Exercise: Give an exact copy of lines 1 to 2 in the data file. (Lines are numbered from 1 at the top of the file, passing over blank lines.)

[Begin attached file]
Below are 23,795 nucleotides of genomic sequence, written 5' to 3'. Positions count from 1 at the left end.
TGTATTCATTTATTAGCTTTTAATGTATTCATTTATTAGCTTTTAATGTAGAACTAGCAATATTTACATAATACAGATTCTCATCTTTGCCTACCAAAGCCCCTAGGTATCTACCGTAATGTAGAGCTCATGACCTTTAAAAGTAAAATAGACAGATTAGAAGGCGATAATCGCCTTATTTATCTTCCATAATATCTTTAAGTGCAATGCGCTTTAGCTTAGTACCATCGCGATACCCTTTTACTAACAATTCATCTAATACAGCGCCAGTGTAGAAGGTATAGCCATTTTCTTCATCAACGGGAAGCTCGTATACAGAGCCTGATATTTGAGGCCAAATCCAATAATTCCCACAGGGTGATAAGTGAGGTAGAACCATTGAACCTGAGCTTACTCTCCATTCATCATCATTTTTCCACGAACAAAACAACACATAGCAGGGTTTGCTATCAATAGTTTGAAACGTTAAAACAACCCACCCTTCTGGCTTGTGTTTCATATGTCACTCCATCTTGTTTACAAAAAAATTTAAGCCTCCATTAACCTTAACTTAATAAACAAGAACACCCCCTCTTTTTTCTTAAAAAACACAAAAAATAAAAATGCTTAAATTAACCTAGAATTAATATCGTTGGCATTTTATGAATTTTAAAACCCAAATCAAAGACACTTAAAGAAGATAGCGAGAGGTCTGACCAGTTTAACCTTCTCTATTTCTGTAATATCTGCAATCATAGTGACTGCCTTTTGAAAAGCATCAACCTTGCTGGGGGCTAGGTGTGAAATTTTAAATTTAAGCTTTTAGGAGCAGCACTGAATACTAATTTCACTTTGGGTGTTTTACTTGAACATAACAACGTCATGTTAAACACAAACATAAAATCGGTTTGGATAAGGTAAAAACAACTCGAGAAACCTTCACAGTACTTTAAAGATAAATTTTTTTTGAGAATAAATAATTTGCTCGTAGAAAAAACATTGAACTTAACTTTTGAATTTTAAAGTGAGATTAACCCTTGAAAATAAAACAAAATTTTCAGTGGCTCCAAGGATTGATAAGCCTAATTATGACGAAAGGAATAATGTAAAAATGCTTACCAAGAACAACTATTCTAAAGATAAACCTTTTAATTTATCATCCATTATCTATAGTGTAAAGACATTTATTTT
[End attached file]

Below are 23,795 nucleotides of genomic sequence, written 5' to 3'. Positions count from 1 at the left end.
TGTATTCATTTATTAGCTTTTAATGTATTCATTTATTAGCTTTTAATGTAGAACTAGCAATATTTACATAATACAGATTCTCATCTTTGCCTACCAAAGCCCCTAGGTATCTACCGTAATGTAGAGCTCATGACCTTTAAAAGTAAAATAGACAGATTAGAAGGCGATAATCGCCTTATTTATCTTCCATAATATCTTTAAGTGCAATGCGCTTTAGCTTAGTACCATCGCGATACCCTTTTACTAACAATTCATCTAATACAGCGCCAGTGTAGAAGGTATAGCCATTTTCTTCATCAACGGGAAGCTCGTATACAGAGCCTGATATTTGAGGCCAAATCCAATAATTCCCACAGGGTGATAAGTGAGGTAGAACCATTGAACCTGAGCTTACTCTCCATTCATCATCATTTTTCCACGAACAAAACAACACATAGCAGGGTTTGCTATCAATAGTTTGAAACGTTAAAACAACCCACCCTTCTGGCTTGTGTTTCATATGTCACTCCATCTTGTTTACAAAAAAATTTAAGCCTCCATTAACCTTAACTTAATAAACAAGAACACCCCCTCTTTTTTCTTAAAAAACACAAAAAATAAAAATGCTTAAATTAACCTAGAATTAATATCGTTGGCATTTTATGAATTTTAAAACCCAAATCAAAGACACTTAAAGAAGATAGCGAGAGGTCTGACCAGTTTAACCTTCTCTATTTCTGTAATATCTGCAATCATAGTGACTGCCTTTTGAAAAGCATCAACCTTGCTGGGGGCTAGGTGTGAAATTTTAAATTTAAGCTTTTAGGAGCAGCACTGAATACTAATTTCACTTTGGGTGTTTTACTTGAACATAACAACGTCATGTTAAACACAAACATAAAATCGGTTTGGATAAGGTAAAAACAACTCGAGAAACCTTCACAGTACTTTAAAGATAAATTTTTTTTGAGAATAAATAATTTGCTCGTAGAAAAAACATTGAACTTAACTTTTGAATTTTAAAGTGAGATTAACCCTTGAAAATAAAACAAAATTTTCAGTGGCTCCAAGGATTGATAAGCCTAATTATGACGAAAGGAATAATGTAAAAATGCTTACCAAGAACAACTATTCTAAAGATAAACCTTTTAATTTATCATCCATTATCTATAGTGTAAAGACATTTATTTT